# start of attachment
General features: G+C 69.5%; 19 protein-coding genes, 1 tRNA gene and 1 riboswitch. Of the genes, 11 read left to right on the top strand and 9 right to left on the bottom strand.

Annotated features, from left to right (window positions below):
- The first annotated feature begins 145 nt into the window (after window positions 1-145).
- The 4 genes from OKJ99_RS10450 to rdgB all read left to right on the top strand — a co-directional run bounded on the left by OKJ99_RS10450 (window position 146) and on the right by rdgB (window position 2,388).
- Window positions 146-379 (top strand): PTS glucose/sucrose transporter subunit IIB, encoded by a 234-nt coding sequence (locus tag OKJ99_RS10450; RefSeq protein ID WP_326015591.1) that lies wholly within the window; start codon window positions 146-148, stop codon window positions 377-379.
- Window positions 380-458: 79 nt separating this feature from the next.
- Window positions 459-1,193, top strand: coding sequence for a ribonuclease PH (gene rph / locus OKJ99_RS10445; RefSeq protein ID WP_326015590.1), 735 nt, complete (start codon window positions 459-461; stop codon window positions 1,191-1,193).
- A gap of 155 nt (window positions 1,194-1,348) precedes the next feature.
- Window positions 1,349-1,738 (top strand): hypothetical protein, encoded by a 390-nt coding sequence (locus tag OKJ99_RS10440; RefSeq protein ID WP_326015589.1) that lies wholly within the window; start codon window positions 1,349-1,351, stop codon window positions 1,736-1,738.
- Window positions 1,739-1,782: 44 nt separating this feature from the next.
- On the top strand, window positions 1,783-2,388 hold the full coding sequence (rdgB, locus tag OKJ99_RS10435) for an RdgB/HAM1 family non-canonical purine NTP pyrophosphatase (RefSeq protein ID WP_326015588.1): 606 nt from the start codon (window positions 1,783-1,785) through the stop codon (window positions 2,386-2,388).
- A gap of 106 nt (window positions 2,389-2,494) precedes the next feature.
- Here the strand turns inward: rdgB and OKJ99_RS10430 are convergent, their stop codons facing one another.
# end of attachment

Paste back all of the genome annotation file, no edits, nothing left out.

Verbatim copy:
General features: G+C 69.5%; 19 protein-coding genes, 1 tRNA gene and 1 riboswitch. Of the genes, 11 read left to right on the top strand and 9 right to left on the bottom strand.

Annotated features, from left to right (window positions below):
- The first annotated feature begins 145 nt into the window (after window positions 1-145).
- The 4 genes from OKJ99_RS10450 to rdgB all read left to right on the top strand — a co-directional run bounded on the left by OKJ99_RS10450 (window position 146) and on the right by rdgB (window position 2,388).
- Window positions 146-379 (top strand): PTS glucose/sucrose transporter subunit IIB, encoded by a 234-nt coding sequence (locus tag OKJ99_RS10450; RefSeq protein ID WP_326015591.1) that lies wholly within the window; start codon window positions 146-148, stop codon window positions 377-379.
- Window positions 380-458: 79 nt separating this feature from the next.
- Window positions 459-1,193, top strand: coding sequence for a ribonuclease PH (gene rph / locus OKJ99_RS10445; RefSeq protein ID WP_326015590.1), 735 nt, complete (start codon window positions 459-461; stop codon window positions 1,191-1,193).
- A gap of 155 nt (window positions 1,194-1,348) precedes the next feature.
- Window positions 1,349-1,738 (top strand): hypothetical protein, encoded by a 390-nt coding sequence (locus tag OKJ99_RS10440; RefSeq protein ID WP_326015589.1) that lies wholly within the window; start codon window positions 1,349-1,351, stop codon window positions 1,736-1,738.
- Window positions 1,739-1,782: 44 nt separating this feature from the next.
- On the top strand, window positions 1,783-2,388 hold the full coding sequence (rdgB, locus tag OKJ99_RS10435) for an RdgB/HAM1 family non-canonical purine NTP pyrophosphatase (RefSeq protein ID WP_326015588.1): 606 nt from the start codon (window positions 1,783-1,785) through the stop codon (window positions 2,386-2,388).
- A gap of 106 nt (window positions 2,389-2,494) precedes the next feature.
- Here the strand turns inward: rdgB and OKJ99_RS10430 are convergent, their stop codons facing one another.